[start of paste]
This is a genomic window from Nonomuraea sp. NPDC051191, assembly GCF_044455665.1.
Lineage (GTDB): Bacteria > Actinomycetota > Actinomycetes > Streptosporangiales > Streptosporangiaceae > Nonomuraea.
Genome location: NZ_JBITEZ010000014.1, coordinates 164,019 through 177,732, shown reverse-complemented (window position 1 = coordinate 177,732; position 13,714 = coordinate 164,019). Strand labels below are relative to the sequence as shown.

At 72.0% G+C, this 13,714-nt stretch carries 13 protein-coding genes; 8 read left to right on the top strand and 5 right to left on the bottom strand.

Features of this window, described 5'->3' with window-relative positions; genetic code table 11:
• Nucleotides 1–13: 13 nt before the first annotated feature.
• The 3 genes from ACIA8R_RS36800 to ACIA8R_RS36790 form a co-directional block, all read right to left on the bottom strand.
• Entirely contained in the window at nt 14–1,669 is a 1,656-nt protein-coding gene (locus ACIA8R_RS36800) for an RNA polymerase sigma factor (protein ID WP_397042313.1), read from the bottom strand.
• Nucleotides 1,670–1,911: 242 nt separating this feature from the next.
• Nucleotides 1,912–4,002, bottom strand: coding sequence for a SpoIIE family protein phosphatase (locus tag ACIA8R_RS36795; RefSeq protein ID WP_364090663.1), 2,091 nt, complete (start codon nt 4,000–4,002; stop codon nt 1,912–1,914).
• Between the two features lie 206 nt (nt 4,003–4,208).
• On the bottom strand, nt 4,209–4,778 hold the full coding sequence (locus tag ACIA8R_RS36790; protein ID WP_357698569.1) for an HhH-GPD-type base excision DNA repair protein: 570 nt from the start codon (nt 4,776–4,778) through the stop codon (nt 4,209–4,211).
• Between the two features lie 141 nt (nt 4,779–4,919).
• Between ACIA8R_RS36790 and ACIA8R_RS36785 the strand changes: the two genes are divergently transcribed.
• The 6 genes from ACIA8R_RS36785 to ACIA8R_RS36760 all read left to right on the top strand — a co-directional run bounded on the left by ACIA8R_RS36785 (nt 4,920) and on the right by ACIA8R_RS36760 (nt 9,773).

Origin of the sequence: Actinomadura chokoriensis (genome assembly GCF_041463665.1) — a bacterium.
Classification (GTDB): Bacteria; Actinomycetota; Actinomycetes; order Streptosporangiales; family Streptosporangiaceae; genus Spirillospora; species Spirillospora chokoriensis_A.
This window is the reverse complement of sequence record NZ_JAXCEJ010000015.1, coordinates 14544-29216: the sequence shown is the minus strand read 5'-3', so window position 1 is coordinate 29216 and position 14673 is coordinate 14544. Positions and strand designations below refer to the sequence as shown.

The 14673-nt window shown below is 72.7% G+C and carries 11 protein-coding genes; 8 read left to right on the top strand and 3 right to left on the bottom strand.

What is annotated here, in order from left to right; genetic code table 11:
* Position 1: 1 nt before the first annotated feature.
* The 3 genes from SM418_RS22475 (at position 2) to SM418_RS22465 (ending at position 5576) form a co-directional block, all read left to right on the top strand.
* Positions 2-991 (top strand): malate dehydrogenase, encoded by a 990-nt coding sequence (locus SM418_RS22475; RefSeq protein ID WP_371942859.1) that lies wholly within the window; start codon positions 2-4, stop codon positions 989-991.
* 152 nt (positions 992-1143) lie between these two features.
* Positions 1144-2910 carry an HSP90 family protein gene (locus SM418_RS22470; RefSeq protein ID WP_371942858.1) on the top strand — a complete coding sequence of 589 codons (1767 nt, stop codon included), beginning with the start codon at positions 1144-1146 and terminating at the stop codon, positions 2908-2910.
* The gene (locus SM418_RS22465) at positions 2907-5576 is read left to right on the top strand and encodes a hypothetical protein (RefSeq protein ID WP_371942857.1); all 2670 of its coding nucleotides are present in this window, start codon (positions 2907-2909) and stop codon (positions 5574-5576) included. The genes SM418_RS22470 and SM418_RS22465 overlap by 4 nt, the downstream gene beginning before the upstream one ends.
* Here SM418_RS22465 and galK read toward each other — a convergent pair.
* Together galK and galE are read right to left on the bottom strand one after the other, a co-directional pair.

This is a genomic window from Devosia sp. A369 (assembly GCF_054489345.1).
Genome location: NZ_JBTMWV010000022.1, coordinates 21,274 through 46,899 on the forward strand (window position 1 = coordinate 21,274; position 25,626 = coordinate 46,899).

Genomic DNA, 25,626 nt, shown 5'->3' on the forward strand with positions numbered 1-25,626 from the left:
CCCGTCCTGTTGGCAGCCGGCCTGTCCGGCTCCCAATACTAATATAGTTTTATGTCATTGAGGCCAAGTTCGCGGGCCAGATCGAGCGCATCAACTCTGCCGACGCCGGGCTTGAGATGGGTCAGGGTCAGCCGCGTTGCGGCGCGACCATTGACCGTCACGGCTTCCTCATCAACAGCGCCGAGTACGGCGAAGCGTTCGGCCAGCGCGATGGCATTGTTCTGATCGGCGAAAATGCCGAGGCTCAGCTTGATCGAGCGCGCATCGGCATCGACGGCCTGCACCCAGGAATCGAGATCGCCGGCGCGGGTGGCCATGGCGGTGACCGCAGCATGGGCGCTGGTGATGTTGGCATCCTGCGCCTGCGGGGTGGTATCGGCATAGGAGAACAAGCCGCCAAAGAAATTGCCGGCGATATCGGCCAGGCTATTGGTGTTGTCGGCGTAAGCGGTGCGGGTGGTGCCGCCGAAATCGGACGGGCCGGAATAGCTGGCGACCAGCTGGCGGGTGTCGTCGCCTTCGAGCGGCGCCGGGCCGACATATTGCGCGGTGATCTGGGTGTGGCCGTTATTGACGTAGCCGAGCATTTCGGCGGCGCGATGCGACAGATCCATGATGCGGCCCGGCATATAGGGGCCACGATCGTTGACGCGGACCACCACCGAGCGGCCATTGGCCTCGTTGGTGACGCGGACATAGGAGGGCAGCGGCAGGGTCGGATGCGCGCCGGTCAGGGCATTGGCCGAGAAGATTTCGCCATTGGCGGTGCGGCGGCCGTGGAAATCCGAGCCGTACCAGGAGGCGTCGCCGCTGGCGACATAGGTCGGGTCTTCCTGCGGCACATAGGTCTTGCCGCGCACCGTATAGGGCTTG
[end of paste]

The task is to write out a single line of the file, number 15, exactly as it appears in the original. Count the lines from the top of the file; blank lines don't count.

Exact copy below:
• The 6 genes from ACIA8R_RS36785 to ACIA8R_RS36760 all read left to right on the top strand — a co-directional run bounded on the left by ACIA8R_RS36785 (nt 4,920) and on the right by ACIA8R_RS36760 (nt 9,773).